If you recycle bottles and tires, perhaps you should try to use them to build something. Some of the possibilities are quite surprising.
Just ask Jan and Annie Warmke at Blue Rock Station south of Philo, where you can find their Earthship or “House of Trash” as some call it. They had an intense passion to use whatever they could find to build their home in the country. All of their buildings are composed of recycled materials and pieces of nature.
Annie, the Mother of Creativity, guides the tour of her dream come to fruition. She served as both creator and contractor of Blue Rock Station. With the help of a few interns, mostly college students, projects are designed and completed during the summer months.
Interns are encouraged by Annie to let their minds expand while they try new things, even if they fail. “If you haven’t screwed up at least once, you’re not thinking hard enough.”
A greenhouse built of plastic two liter bottles provides a place to start plants and grow food throughout the year. Over one thousand plastic bottles used to construct it will never need replaced since they don’t decompose.
Cottages provide housing for overnight guests and/or interns. Made of bales of straw, they’re covered with “earth plaster”. This adobe-like covering consists of mud, straw, milk, salt, flour and linseed oil – so it won’t crack. Pickle jars placed in the ceiling gather outdoor light. Bottle bottoms create beautiful window substitutes.
An outdoor patio makes the perfect place to relax under the shade of the trees. Nearby is one of two composting outdoor toilets, as well as the garden since both need to be in close proximity to the main house, Earthship. Needless to say, pesticides are not used.
Annie has tea prepared for the group inside Earthship. A few mint leaves dropped in the ice tea make it extra refreshing on a very hot day. In addition, salted cucumber slices, cherry tomatoes, sandwiches and cookies complete the back to nature table setting. There Annie sits in a comfortable swing, while answering questions from the group.
Tires, bottles, cans, plastic two liter bottles and milk jugs form the walls of the house. Then this core material is covered with earth plaster and a coat of lime paint to brighten it. With help from old barns being torn down and pressed tin for the ceiling, the house becomes a showplace.
A unique brick oven in one corner contained guard rails, pipe and even metal rods from old campaign signs for the grill of the oven. On a cold winter day, Annie sometimes wraps in a blanket and curls up on the brick wall to relax, read, or nap.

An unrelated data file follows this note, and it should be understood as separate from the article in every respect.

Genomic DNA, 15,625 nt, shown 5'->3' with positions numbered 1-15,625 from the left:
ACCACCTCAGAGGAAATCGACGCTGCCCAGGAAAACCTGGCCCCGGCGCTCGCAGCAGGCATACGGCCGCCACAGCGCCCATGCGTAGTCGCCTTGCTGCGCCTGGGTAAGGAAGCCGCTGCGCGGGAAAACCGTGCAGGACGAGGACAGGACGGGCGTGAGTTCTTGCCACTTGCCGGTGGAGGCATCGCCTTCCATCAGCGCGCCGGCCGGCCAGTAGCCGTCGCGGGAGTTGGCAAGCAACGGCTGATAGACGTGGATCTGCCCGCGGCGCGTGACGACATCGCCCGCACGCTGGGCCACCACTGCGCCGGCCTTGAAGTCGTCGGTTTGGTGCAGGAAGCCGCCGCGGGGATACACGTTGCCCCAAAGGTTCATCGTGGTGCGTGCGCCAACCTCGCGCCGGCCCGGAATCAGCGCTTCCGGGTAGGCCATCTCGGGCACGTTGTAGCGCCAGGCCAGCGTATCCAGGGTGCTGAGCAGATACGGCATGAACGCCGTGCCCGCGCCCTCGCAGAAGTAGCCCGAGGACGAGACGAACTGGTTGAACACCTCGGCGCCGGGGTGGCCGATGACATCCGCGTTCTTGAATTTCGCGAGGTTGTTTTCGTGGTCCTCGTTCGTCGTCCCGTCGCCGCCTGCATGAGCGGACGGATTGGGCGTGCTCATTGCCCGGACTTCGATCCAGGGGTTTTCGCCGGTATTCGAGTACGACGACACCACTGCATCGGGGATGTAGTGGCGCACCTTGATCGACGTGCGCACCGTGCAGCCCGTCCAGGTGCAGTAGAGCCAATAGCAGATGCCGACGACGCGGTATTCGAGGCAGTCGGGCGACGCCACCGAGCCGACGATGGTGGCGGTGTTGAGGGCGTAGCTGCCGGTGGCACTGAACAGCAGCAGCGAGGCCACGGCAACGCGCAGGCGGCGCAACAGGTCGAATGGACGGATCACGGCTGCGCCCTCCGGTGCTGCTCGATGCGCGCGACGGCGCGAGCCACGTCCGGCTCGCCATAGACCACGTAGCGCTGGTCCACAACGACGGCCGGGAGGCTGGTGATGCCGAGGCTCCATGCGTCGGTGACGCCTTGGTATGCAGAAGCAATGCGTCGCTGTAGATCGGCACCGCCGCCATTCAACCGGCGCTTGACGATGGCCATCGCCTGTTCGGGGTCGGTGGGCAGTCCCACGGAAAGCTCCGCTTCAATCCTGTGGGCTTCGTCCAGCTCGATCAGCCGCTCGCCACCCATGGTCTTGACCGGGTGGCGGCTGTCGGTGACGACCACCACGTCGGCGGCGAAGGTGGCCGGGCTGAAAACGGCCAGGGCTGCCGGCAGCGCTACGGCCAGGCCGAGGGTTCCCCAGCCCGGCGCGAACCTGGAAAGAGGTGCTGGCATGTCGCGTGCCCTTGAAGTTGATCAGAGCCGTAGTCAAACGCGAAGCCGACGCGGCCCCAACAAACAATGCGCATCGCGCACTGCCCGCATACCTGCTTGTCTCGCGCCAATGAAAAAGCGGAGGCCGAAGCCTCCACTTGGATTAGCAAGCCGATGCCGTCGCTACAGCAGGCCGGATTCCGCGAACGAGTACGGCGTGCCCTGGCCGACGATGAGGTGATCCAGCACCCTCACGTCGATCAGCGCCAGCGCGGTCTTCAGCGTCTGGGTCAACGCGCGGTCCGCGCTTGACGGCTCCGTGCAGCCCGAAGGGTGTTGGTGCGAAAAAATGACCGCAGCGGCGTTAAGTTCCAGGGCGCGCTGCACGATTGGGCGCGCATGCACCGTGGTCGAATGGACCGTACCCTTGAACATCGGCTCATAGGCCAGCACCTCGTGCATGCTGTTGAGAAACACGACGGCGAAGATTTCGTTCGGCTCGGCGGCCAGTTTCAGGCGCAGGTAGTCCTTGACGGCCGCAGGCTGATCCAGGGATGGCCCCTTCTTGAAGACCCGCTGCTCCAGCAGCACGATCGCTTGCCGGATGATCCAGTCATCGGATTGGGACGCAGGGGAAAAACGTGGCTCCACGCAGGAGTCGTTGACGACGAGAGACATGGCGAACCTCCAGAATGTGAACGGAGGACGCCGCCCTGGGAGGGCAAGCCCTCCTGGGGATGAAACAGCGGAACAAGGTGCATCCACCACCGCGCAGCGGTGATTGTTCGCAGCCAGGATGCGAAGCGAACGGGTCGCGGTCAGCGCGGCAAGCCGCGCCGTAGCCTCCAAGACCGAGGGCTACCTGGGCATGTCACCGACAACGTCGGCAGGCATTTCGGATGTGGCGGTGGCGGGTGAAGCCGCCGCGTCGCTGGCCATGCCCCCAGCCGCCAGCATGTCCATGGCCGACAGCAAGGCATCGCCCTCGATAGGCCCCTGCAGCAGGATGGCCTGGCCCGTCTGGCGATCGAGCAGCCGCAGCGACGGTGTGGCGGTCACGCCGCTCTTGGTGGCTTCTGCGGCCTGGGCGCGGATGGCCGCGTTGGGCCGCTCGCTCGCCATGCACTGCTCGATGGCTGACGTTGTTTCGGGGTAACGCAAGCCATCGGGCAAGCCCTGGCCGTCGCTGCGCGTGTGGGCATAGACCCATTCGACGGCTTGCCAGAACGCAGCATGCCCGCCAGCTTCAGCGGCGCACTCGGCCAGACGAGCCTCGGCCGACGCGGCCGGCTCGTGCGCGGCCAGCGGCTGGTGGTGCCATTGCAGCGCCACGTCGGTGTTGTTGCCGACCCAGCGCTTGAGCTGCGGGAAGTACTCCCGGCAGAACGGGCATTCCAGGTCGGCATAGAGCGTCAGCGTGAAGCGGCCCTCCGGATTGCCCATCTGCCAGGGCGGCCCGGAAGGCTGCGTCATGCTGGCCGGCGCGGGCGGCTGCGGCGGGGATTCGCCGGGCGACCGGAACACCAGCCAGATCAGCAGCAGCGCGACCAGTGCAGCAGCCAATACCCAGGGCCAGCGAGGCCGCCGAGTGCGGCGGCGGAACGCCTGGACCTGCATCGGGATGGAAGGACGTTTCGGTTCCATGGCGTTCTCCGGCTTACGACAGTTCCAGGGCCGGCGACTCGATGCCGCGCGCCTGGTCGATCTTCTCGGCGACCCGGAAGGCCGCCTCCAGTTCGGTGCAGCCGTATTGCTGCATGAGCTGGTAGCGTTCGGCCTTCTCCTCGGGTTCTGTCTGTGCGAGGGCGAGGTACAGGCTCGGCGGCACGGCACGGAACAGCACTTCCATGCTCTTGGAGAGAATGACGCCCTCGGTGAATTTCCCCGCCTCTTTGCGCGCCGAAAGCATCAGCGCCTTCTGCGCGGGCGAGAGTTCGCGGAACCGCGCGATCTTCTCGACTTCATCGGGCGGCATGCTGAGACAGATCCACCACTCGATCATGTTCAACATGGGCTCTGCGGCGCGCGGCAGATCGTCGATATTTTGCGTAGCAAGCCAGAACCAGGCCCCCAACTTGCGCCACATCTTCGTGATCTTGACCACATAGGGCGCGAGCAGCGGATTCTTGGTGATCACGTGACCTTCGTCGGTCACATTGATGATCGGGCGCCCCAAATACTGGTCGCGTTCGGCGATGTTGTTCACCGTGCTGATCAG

Due to window placement for maximum use of winter sun, and wall structure which absorbs and releases heat, temperature in the house never goes below 55 degres…with no stove needed, although sometimes used! Rooms are U-shaped, which holds heat extra well. It seems very similar to living in a cave
All roofs collect water into a cistern from which they get water for basic use, but not for drinking. Over the year they collect over 150,000 gallons of water from their rooftops.
Something I know works from experience is a solar shower. Water, in a black plastic bag on the roof, gathers heat from the sun. A switch on the end of the bag opens the shower head and produces a nice warm, sometimes hot, shower. However, Annie wants to add a bathtub very soon.
As experiments continue, new ideas come to the forefront that they perhaps wish they would have known about a few years back. Their newest project is solar energy installation. A solar panel with a wind turbine gathers energy in one place, while the house has a small solar panel. More will be installed shortly.
Reservations must be made in advance so either call 740-674-4300 or visit their website at http://www.bluerockstation.com.
Take a drive along the Muskingum River and visit this unusual “House of Trash” or Earthship, as they feel more correctly describes it. Peace abounds at Blue Rock Station with only nice voices, open hearts, and inquiring minds desired. Perhaps it will inspire you to be more creative with your natural resources…and your trash.
Earthship can easily be reached traveling along the Muskingum River on Route 60. Cross over the Muskingum River to the west on Route 66, North Street. At the stop sign turn left on Old River Road. In less than a mile you will come to a hill with a fork in the road. There is a Blue Rock Station sign pointing toward the right on Virginia Ridge Road. From then on, follow the Blue Rock Station signs until you reach the gate of the property.
Comments on: "Earthship at Blue Rock Station – “House of Trash”" (4)
It was a lesson in back to basics. While they don’t have all the conveniences, they do have a peaceful world.
The house of trash looks pretty neat to me!
It is amazing what they have accomplished. I had more inside pictures of a room with a wood stove, comfy chairs, and a wall lined with books. Very comfortable setting!